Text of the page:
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Unable to bear cold, heat, the wind or the rain, as you did when you were poor? Are you not increasing in goods, laying up treasures on earth: instead of restoring to God in the poor, not so much, or so much, but all that you can spare? Surely "it is easier for a camel to go through the eye of a needle, than for a rich man to enter into the kingdom of heaven!"

5. But why will ye still bring forth wild grapes? What excuse can ye make? Hath God been wanting on his part? Have ye not been warned over and over? Have ye not been fed with the sincere milk of the word? Hath not the whole word of God been delivered to you, and without any mixture of error? Were not the fundamental doctrines both of free, full, present justification delivered to you, as well as sanctification, both gradual and instantaneous ? Was not every branch both of inward and outward holiness clearly opened and earnestly applied, and that by preachers of every kind, young and old, learned and unlearned? But it is well if some of you did not despise the helps which God had prepared for you. Perhaps you would hear none but Clergymen; or, at least, none but men of learning. Will you not then give God leave to choose his own messengers? To send by whom he will send ? It is well if this bad wisdom was not one cause of your bringing forth wild grapes.

Have you not

6. Was not another cause of it your despising that excellent help, union with a Christian Society? read, "How can one be warm alone;" and, "Woe be unto him that is alone when he falleth?" "But you have companions enow." Perhaps more than enow; more than are helpful to your soul: but have you enow that are athirst for God, and that labour to make you so? Have you companions enow, that watch over your soul, as they that must give account; and that freely and faithfully warn you, if you take any false step, or are in danger of doing so? I fear, you have few of these companions, or else you would bring forth better fruit.

7. If you be a member of the Society, do you make a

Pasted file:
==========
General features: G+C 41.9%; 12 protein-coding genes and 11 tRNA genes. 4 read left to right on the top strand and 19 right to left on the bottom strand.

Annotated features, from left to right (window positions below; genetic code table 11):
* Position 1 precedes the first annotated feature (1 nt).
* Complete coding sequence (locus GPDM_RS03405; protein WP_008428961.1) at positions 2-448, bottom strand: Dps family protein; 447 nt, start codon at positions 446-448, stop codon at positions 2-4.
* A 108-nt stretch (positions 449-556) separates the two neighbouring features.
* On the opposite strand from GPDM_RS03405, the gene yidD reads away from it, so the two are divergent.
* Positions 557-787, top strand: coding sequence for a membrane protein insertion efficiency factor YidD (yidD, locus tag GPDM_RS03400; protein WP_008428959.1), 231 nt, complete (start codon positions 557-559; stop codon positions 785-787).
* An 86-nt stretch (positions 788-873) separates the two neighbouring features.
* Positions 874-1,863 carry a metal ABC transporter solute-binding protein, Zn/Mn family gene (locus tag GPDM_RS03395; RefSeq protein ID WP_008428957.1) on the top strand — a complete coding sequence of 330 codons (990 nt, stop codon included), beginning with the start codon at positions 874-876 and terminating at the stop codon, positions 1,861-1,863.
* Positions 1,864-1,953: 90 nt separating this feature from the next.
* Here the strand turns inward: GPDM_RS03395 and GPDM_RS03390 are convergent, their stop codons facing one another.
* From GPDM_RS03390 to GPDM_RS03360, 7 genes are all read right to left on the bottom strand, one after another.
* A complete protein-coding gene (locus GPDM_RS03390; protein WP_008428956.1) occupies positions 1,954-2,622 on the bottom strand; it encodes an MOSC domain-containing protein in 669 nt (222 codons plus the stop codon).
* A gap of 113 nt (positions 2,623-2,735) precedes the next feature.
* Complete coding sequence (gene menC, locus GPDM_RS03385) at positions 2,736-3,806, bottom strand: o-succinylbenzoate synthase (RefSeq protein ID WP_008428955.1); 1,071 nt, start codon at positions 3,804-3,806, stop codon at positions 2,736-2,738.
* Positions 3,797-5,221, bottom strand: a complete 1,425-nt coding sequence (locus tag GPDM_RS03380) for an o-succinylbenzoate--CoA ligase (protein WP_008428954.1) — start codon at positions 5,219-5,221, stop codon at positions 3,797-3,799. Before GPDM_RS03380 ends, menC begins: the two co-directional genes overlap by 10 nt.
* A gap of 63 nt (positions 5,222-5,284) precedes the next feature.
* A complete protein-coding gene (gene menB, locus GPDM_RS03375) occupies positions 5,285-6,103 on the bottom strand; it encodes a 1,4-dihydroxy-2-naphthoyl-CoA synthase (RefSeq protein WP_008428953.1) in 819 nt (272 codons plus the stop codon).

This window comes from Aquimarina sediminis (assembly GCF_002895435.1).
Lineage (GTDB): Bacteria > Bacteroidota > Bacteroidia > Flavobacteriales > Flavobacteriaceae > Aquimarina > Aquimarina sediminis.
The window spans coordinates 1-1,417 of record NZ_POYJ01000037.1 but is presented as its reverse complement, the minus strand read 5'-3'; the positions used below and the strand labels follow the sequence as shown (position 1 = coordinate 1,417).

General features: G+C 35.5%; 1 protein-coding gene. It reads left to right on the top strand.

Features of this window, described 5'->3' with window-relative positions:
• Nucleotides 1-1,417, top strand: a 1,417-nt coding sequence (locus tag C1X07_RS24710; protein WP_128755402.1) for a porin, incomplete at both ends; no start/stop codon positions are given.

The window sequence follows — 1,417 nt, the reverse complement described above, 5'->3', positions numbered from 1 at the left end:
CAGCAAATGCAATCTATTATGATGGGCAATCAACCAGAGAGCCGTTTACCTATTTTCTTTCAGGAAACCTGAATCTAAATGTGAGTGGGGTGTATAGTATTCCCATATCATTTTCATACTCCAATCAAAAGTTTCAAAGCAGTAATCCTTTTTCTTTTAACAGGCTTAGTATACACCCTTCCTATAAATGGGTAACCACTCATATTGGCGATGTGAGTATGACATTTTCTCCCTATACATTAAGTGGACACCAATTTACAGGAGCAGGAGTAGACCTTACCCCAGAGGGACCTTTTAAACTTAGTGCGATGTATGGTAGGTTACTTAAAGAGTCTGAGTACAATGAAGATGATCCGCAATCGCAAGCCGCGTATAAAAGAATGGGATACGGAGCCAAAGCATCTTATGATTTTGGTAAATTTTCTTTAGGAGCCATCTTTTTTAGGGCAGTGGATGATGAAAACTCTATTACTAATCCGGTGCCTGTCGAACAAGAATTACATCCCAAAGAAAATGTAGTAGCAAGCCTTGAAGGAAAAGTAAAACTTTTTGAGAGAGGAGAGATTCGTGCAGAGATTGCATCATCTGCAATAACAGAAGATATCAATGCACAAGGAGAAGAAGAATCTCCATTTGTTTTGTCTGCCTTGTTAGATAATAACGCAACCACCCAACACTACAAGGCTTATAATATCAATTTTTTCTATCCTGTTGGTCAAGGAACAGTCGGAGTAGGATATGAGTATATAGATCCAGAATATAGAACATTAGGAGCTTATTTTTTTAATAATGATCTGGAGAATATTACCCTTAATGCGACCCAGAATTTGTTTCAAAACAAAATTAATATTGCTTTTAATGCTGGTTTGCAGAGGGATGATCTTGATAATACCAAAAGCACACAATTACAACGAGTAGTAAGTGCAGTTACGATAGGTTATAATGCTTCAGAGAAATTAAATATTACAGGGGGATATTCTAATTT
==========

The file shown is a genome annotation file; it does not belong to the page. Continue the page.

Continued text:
full use of your privilege? Do you never fail to meet your class; and that not as a matter of form, but expecting that when you are met together in his Name, your Lord will be in the midst of you? Are you truly thankful for the amazing liberty of conscience, which is vouchsafed to you and your brethren: such as never was enjoyed before, by persons in your circumstances? circumstances? And are you thankful to the Giver of every good gift, for the general spread of true religion? Surely you can never praise God enough for all these blessings, so plentifully showered down upon you, till you praise him with angels and archangels, and all the company of heaven.

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"It is easier for a Camel to go through the Eye of a Needle, than for a rich Man to enter into the Kingdom of God.”


1. IN the preceding verses we have an account of a young man, who came running to our Lord, and kneeling down, not in hypocrisy, but in deep earnestness of soul, and said unto him, "Good Master, what good thing shall I do, that I may have eternal life?" "All the commandments,' saith he, "I have kept from my youth: what lack I yet?" Probably he had kept them in the literal sense; yet he still loved the world. And he who knew what was in man, knew that, in this particular case, (for this is by no means a general rule,) he could not be healed of that desperate disease, but by a desperate remedy. Therefore he answered, "Go and sell all that thou hast, and give it to the poor, and come and follow me. But when he heard this, he went away sorrowing, for he had great possessions." So all the fair blossoms withered away! For he would not lay up treasure in heaven at so high a price! Jesus, observing this, "looked round about and said unto his disciples," Mark x. 23, &c. "How hardly shall they that have riches enter into the kingdom of God! It is easier for a

camel to go through the eye of a needle, than for a rich man to enter into the kingdom of God! And they were astonished out of measure, and said among themselves, Who then can be saved?" if it is so difficult for rich men to be saved, who have so many and so great advantages, who are free from the cares of this world, and a thousand difficulties, to which the Poor are continually exposed!